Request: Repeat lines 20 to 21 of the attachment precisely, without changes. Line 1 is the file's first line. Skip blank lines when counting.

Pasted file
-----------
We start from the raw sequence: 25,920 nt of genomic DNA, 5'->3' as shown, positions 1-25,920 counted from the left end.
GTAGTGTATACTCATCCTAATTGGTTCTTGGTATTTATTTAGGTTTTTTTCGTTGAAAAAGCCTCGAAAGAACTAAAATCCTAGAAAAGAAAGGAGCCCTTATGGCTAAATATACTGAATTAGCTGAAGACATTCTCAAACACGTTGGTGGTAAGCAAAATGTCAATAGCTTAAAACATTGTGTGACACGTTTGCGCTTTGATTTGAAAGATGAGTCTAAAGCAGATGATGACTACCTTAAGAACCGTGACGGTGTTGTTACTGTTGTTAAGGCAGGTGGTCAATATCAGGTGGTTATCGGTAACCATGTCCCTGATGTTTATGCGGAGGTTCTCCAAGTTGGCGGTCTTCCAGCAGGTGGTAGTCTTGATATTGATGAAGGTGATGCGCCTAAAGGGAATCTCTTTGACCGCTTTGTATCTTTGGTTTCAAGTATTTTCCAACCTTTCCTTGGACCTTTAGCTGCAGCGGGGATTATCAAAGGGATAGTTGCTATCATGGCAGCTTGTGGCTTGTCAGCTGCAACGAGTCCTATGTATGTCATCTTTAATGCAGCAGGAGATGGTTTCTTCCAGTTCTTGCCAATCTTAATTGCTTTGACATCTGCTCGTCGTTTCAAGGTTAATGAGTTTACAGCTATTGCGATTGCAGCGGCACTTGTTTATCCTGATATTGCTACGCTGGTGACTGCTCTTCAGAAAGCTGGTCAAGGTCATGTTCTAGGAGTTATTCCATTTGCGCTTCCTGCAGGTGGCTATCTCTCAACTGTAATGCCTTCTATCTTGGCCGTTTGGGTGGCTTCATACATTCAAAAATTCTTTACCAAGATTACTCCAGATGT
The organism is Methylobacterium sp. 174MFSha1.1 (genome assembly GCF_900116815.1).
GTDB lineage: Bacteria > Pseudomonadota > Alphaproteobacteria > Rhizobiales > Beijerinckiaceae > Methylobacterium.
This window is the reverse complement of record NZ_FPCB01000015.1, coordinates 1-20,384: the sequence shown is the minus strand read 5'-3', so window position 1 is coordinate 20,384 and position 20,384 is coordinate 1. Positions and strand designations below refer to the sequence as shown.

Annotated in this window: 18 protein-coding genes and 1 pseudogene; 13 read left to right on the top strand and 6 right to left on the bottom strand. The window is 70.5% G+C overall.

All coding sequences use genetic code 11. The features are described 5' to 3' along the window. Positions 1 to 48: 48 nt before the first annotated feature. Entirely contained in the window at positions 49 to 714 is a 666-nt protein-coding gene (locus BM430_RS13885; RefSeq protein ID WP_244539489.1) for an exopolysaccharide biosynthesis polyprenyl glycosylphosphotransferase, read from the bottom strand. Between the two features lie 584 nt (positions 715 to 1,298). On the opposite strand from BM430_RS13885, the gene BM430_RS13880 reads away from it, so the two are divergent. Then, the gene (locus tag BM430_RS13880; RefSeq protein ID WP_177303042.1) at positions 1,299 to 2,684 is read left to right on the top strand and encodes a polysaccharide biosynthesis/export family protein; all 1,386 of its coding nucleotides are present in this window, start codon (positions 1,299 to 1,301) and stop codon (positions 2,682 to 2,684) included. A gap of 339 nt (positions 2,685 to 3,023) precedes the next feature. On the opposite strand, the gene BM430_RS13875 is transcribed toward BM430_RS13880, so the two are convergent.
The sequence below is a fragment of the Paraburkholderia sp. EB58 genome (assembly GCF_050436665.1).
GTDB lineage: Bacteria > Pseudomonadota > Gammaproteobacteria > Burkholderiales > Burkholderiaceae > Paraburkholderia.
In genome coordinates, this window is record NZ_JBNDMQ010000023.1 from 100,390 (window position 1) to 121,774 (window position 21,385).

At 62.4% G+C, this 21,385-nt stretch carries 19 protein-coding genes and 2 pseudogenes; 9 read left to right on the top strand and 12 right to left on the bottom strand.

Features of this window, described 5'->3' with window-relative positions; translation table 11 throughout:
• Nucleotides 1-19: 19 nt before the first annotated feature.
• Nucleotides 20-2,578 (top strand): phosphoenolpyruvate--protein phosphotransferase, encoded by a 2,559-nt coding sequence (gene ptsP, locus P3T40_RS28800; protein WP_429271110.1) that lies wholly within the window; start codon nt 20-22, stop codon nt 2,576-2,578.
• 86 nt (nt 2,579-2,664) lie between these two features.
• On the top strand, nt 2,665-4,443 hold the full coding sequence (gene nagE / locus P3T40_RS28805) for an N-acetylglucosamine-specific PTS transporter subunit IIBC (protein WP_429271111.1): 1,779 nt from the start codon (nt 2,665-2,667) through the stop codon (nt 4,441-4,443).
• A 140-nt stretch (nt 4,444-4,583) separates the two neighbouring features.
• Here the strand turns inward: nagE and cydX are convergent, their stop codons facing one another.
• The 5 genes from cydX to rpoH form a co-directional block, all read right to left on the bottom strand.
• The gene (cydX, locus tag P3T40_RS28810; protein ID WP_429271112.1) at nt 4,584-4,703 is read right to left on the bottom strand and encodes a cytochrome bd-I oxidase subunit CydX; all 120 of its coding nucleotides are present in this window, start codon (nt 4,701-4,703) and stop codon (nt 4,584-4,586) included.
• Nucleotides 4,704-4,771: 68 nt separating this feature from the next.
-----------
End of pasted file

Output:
• The gene (cydX, locus tag P3T40_RS28810; protein ID WP_429271112.1) at nt 4,584-4,703 is read right to left on the bottom strand and encodes a cytochrome bd-I oxidase subunit CydX; all 120 of its coding nucleotides are present in this window, start codon (nt 4,701-4,703) and stop codon (nt 4,584-4,586) included.
• Nucleotides 4,704-4,771: 68 nt separating this feature from the next.